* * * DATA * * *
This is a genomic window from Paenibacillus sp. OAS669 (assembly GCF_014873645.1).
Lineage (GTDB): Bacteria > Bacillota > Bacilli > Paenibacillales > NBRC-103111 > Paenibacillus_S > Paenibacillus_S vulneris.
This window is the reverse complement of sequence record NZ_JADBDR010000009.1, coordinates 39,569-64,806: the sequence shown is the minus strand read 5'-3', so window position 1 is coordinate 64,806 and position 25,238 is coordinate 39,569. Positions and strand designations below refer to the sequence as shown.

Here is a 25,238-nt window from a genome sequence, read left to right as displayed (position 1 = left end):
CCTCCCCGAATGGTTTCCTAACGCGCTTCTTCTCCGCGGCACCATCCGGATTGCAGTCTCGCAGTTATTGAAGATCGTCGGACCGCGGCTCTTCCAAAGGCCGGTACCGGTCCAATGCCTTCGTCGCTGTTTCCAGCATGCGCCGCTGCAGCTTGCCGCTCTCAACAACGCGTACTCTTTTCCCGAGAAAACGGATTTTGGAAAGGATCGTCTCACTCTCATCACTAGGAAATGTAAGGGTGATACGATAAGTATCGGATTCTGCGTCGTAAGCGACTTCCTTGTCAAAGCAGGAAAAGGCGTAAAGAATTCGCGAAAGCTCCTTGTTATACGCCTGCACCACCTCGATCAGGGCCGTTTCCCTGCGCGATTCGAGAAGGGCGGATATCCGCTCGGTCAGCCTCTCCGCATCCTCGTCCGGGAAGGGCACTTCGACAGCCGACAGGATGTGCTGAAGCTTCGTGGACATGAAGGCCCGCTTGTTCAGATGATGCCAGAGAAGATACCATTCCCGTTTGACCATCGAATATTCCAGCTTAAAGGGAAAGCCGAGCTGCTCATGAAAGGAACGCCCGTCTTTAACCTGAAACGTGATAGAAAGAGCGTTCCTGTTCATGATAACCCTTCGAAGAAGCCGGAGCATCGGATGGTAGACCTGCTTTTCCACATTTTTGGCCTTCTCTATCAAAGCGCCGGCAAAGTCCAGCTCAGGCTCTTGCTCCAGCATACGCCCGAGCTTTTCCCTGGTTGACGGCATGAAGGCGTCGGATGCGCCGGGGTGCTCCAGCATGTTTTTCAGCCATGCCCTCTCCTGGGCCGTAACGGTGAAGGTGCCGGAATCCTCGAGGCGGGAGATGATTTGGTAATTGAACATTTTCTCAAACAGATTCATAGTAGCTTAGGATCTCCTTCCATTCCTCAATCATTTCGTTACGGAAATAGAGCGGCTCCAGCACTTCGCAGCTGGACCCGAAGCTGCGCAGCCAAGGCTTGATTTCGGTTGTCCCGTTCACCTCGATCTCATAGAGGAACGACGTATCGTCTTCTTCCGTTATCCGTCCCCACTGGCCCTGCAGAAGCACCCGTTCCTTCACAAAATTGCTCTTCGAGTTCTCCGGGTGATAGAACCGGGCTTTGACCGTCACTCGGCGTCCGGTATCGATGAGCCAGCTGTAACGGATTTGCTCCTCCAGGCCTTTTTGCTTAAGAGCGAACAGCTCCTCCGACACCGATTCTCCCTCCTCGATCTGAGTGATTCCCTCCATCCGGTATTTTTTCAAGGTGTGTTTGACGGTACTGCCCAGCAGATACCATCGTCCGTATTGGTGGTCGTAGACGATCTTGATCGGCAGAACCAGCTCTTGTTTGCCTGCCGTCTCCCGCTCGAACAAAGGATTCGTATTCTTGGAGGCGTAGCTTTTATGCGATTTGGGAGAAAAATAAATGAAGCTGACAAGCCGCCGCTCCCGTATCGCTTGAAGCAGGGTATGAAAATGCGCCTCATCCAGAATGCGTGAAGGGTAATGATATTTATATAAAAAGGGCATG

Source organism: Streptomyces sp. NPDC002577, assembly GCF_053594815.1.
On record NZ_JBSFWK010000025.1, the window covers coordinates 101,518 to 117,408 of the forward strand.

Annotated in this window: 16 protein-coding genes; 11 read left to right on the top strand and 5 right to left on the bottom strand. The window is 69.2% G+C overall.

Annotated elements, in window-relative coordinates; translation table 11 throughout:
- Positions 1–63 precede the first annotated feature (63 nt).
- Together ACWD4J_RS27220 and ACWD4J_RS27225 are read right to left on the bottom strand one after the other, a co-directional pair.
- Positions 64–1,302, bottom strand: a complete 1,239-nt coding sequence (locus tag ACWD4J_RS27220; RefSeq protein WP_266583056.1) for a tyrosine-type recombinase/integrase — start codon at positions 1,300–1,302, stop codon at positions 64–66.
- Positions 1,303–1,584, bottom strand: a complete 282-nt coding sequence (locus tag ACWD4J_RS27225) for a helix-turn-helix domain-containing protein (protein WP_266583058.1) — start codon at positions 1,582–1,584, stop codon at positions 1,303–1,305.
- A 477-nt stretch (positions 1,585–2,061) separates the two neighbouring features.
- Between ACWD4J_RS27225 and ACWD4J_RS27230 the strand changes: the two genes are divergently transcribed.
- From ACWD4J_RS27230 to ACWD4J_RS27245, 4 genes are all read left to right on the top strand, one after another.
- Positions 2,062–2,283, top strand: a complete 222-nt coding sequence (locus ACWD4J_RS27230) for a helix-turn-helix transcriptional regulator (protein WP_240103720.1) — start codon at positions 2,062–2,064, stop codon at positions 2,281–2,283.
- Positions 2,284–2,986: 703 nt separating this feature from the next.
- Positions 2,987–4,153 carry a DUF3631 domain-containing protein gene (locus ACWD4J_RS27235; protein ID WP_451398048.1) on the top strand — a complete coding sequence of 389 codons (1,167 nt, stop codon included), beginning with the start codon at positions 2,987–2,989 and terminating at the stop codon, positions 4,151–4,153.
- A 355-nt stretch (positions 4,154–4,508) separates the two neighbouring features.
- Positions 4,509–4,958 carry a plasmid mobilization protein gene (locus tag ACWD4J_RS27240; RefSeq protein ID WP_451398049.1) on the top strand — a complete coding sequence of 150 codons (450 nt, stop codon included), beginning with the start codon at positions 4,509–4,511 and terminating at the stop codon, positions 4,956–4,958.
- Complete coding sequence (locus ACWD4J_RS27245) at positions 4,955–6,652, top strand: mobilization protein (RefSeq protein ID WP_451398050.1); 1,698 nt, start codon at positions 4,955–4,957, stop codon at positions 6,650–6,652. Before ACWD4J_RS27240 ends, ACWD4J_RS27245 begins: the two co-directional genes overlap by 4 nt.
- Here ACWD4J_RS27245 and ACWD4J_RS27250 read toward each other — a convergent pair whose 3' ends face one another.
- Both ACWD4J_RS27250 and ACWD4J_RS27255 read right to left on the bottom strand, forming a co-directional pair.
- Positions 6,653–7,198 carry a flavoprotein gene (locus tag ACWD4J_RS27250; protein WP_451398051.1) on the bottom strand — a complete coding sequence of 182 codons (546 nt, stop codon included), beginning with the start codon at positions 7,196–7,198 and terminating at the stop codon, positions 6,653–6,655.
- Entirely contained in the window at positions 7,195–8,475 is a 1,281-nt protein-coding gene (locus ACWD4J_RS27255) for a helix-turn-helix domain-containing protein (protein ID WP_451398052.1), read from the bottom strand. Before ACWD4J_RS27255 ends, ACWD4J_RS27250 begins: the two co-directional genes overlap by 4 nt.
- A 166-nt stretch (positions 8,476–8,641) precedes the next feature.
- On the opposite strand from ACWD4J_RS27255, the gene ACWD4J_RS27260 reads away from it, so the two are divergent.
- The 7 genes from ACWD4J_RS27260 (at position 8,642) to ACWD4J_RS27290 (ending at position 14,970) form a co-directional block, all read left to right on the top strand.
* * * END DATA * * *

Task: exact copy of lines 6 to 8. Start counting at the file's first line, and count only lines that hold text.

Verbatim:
Source organism: Streptomyces sp. NPDC002577, assembly GCF_053594815.1.
On record NZ_JBSFWK010000025.1, the window covers coordinates 101,518 to 117,408 of the forward strand.

Annotated in this window: 16 protein-coding genes; 11 read left to right on the top strand and 5 right to left on the bottom strand. The window is 69.2% G+C overall.